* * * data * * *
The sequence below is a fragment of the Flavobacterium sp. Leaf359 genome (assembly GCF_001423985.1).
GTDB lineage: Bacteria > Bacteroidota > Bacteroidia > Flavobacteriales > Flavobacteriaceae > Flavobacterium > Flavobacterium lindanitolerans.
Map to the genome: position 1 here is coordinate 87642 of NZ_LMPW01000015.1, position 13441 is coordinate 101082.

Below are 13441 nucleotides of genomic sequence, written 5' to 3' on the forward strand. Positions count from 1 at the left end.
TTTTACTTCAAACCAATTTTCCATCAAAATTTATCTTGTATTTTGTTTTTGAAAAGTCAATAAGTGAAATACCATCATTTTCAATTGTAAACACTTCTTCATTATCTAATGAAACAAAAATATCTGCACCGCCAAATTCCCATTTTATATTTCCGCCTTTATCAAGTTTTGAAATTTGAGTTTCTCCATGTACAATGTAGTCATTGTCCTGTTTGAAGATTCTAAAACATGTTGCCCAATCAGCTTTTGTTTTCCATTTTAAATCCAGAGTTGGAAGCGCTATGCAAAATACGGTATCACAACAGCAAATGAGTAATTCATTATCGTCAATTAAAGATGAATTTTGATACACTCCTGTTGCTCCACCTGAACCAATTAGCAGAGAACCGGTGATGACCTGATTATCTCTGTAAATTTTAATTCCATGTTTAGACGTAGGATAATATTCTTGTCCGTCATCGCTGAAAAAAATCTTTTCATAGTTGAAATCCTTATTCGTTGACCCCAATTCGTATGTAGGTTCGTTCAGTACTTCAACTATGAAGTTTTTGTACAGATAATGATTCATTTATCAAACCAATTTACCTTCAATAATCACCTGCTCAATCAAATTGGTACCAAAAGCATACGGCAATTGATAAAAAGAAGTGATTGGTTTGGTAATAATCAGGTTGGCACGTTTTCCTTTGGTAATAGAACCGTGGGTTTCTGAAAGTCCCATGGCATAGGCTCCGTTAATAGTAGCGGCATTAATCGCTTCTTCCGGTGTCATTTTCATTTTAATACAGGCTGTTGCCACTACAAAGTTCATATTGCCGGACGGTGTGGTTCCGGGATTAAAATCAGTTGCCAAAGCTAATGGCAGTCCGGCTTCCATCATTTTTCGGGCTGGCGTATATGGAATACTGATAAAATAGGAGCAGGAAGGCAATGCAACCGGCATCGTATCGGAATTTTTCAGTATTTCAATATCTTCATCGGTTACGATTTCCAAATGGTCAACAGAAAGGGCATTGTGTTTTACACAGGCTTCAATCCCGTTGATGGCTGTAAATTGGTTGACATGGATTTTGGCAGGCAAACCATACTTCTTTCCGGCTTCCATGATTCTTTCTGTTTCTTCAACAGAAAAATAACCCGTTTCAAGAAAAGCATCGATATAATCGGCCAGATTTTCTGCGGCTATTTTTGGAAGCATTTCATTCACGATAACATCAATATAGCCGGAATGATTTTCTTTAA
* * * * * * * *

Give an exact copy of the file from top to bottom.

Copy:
The sequence below is a fragment of the Flavobacterium sp. Leaf359 genome (assembly GCF_001423985.1).
GTDB lineage: Bacteria > Bacteroidota > Bacteroidia > Flavobacteriales > Flavobacteriaceae > Flavobacterium > Flavobacterium lindanitolerans.
Map to the genome: position 1 here is coordinate 87642 of NZ_LMPW01000015.1, position 13441 is coordinate 101082.

Below are 13441 nucleotides of genomic sequence, written 5' to 3' on the forward strand. Positions count from 1 at the left end.
TTTTACTTCAAACCAATTTTCCATCAAAATTTATCTTGTATTTTGTTTTTGAAAAGTCAATAAGTGAAATACCATCATTTTCAATTGTAAACACTTCTTCATTATCTAATGAAACAAAAATATCTGCACCGCCAAATTCCCATTTTATATTTCCGCCTTTATCAAGTTTTGAAATTTGAGTTTCTCCATGTACAATGTAGTCATTGTCCTGTTTGAAGATTCTAAAACATGTTGCCCAATCAGCTTTTGTTTTCCATTTTAAATCCAGAGTTGGAAGCGCTATGCAAAATACGGTATCACAACAGCAAATGAGTAATTCATTATCGTCAATTAAAGATGAATTTTGATACACTCCTGTTGCTCCACCTGAACCAATTAGCAGAGAACCGGTGATGACCTGATTATCTCTGTAAATTTTAATTCCATGTTTAGACGTAGGATAATATTCTTGTCCGTCATCGCTGAAAAAAATCTTTTCATAGTTGAAATCCTTATTCGTTGACCCCAATTCGTATGTAGGTTCGTTCAGTACTTCAACTATGAAGTTTTTGTACAGATAATGATTCATTTATCAAACCAATTTACCTTCAATAATCACCTGCTCAATCAAATTGGTACCAAAAGCATACGGCAATTGATAAAAAGAAGTGATTGGTTTGGTAATAATCAGGTTGGCACGTTTTCCTTTGGTAATAGAACCGTGGGTTTCTGAAAGTCCCATGGCATAGGCTCCGTTAATAGTAGCGGCATTAATCGCTTCTTCCGGTGTCATTTTCATTTTAATACAGGCTGTTGCCACTACAAAGTTCATATTGCCGGACGGTGTGGTTCCGGGATTAAAATCAGTTGCCAAAGCTAATGGCAGTCCGGCTTCCATCATTTTTCGGGCTGGCGTATATGGAATACTGATAAAATAGGAGCAGGAAGGCAATGCAACCGGCATCGTATCGGAATTTTTCAGTATTTCAATATCTTCATCGGTTACGATTTCCAAATGGTCAACAGAAAGGGCATTGTGTTTTACACAGGCTTCAATCCCGTTGATGGCTGTAAATTGGTTGACATGGATTTTGGCAGGCAAACCATACTTCTTTCCGGCTTCCATGATTCTTTCTGTTTCTTCAACAGAAAAATAACCCGTTTCAAGAAAAGCATCGATATAATCGGCCAGATTTTCTGCGGCTATTTTTGGAAGCATTTCATTCACGATAACATCAATATAGCCGGAATGATTTTCTTTAA